Diabetic Eye Disease is a progressive disease that causes retinal damage. It is not curable but can be managed with the help of medication, diet, and lifestyle modifications. It is important to be aware of the symptoms of diabetic eye disease, and if diagnosed, know how to properly care for your eyes. Read on to learn more about this condition.
The retina is the lining in the back of the eye that receives visual signals. Diabetic Eye Disease can cause damage to the retina resulting in blood vessels leaking blood into the area under the retina. This bleeding can affect your vision and is a severe symptom that should be immediately addressed by a specialist.
Another symptom of Diabetic Eye Disease is blurry vision caused by swelling. Although there is no blindness, loss of vision can be permanent if the condition is left untreated. The early stages of Diabetic Eye Disease are also often misdiagnosed as Cataracts, due to their shared symptom of blurred vision.
Among the most devastating symptoms to develop is permanent vision loss. This means you can no longer drive safely, function at work, enjoy time with family and friends or do anything else that requires visual clarity. With proper care, however, there are a variety of treatments available that can help restore vision and prevent vision loss.
Patients with Diabetic Eye Disease may also develop painful changes in nearsightedness, caused by the expansion of blood vessels that block light from reaching the far end of the retina.
If Diabetic Eye Disease is not treated, it may result in retinal detachment. Retinal detachment is the separation of the retina from the back of your eye. If this occurs, you will lose your vision and need to be operated on.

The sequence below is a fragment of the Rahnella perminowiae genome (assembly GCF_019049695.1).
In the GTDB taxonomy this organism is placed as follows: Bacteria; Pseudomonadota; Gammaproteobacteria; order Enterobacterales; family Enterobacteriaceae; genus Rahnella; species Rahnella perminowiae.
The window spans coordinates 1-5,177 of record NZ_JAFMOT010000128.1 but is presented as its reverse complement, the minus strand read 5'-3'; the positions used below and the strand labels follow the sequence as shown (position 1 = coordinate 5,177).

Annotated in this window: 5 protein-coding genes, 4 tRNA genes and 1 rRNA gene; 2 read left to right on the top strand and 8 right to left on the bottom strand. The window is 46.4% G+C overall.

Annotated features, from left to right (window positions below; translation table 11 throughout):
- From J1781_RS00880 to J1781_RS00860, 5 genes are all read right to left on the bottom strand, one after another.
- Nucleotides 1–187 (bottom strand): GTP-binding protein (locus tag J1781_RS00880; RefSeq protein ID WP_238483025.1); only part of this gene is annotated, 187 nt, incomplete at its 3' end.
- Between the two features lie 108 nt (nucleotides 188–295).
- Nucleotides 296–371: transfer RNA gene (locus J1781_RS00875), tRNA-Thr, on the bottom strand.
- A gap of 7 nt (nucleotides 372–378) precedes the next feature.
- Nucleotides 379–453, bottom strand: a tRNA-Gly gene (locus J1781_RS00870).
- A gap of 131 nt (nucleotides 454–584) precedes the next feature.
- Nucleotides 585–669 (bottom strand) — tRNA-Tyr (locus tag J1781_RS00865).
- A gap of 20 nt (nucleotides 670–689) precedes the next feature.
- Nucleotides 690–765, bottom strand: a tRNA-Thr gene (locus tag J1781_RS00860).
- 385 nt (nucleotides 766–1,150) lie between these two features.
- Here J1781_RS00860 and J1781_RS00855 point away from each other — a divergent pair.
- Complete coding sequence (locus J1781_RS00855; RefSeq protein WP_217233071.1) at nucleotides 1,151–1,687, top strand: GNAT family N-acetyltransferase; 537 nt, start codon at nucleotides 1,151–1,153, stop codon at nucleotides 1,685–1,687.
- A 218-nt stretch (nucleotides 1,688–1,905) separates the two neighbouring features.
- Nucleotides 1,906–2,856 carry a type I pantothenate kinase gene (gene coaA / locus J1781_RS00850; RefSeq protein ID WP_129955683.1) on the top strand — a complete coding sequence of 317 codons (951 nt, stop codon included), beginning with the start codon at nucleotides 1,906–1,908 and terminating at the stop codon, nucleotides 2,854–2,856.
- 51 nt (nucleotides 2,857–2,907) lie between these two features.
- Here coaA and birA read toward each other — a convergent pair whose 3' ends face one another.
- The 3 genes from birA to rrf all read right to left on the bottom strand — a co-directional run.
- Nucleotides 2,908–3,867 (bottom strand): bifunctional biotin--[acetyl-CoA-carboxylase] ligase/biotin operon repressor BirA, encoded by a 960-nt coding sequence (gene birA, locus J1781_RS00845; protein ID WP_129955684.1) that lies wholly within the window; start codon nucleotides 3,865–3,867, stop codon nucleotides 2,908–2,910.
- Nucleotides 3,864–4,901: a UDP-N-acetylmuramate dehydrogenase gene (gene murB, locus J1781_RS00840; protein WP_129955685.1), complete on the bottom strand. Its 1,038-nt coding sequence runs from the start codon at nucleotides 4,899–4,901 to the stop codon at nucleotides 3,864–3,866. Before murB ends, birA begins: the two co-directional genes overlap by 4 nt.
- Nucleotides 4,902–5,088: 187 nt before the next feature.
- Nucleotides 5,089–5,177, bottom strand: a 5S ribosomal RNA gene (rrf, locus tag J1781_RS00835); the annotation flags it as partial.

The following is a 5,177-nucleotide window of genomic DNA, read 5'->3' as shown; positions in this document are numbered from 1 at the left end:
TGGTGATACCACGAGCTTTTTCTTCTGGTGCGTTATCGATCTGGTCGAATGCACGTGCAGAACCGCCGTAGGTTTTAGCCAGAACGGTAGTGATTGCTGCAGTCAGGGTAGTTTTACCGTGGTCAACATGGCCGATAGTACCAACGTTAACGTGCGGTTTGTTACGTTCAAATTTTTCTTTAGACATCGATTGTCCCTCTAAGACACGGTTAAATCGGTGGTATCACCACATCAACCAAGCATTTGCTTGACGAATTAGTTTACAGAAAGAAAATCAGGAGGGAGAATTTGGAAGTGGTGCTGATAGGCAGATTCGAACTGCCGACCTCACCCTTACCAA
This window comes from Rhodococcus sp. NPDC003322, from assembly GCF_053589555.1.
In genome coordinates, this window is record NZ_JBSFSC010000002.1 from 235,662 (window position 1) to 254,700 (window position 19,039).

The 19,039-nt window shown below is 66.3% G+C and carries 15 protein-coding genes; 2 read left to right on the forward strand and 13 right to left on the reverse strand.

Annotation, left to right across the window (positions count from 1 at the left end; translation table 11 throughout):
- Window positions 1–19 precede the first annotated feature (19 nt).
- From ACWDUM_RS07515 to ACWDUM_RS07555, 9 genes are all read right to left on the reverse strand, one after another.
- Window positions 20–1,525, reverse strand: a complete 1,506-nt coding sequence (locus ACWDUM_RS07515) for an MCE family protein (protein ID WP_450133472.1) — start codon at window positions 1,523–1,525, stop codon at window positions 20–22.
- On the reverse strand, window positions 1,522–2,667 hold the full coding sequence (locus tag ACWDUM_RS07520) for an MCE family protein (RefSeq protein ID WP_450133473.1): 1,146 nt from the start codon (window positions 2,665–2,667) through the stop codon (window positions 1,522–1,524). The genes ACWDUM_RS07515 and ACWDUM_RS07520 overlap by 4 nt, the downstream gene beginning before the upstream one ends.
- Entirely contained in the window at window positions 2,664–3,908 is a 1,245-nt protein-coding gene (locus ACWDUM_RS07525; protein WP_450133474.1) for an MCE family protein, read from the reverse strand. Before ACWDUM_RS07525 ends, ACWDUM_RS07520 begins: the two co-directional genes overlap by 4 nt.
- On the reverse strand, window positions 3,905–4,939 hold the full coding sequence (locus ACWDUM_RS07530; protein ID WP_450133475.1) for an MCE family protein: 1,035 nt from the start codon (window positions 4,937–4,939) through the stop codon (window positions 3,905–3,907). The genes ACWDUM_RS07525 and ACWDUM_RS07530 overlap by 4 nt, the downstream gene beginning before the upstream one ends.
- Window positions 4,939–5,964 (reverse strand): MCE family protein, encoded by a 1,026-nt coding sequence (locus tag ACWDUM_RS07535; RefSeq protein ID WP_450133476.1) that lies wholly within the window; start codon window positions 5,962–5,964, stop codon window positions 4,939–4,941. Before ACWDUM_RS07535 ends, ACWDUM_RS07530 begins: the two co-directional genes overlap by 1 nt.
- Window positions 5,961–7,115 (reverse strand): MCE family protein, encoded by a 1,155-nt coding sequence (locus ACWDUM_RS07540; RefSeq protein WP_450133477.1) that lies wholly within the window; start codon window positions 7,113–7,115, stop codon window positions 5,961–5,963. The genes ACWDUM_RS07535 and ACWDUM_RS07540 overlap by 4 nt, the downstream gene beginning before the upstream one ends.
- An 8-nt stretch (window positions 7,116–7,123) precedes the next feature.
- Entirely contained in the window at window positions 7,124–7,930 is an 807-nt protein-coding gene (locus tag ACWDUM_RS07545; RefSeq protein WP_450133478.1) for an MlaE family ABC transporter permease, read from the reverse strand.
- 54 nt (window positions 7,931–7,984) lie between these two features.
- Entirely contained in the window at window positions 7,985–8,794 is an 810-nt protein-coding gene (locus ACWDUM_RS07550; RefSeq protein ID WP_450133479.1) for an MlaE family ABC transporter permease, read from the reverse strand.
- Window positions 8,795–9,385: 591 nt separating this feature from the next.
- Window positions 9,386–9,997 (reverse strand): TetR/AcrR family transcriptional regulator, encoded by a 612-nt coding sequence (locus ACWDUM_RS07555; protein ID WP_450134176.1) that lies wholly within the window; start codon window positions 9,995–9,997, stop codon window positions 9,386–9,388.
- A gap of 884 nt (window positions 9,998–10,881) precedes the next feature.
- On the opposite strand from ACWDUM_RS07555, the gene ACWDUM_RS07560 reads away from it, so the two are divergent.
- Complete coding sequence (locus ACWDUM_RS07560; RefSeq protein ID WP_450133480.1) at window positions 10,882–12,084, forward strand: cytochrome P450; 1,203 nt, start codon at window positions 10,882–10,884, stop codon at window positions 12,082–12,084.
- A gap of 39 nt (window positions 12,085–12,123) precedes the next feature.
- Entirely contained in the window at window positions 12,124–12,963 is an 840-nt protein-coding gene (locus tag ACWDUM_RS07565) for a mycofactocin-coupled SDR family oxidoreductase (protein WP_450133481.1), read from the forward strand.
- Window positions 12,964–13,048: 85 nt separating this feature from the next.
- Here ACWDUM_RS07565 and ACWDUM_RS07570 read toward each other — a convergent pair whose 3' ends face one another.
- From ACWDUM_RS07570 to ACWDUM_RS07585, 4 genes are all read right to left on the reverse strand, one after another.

Phototoxic diabetic eye disease is an uncommon disease that causes permanent damage to the retina by exposing it to excess light during daylight hours. Because of this, patients may be required to wear dark glasses outside, avoiding direct sunlight whenever possible.
While diabetic retinopathy cannot always be prevented, regular eye exams, good control of your blood sugar and blood pressure, and early intervention for vision problems can help to prevent loss of vision. If you have diabetes, you can reduce your risk for diabetic eye disease by managing your diabetes, monitoring your blood sugar levels, keeping your blood pressure and cholesterol under control, quitting smoking, and being aware of any vision changes.
Diabetic eye disease can be severe and should be taken seriously. Anyone suffering from diabetic eye disease should seek immediate medical attention from Kung Eye Center and not attempt to manage the condition independently. For professional and prompt care, contact our office today to schedule an appointment.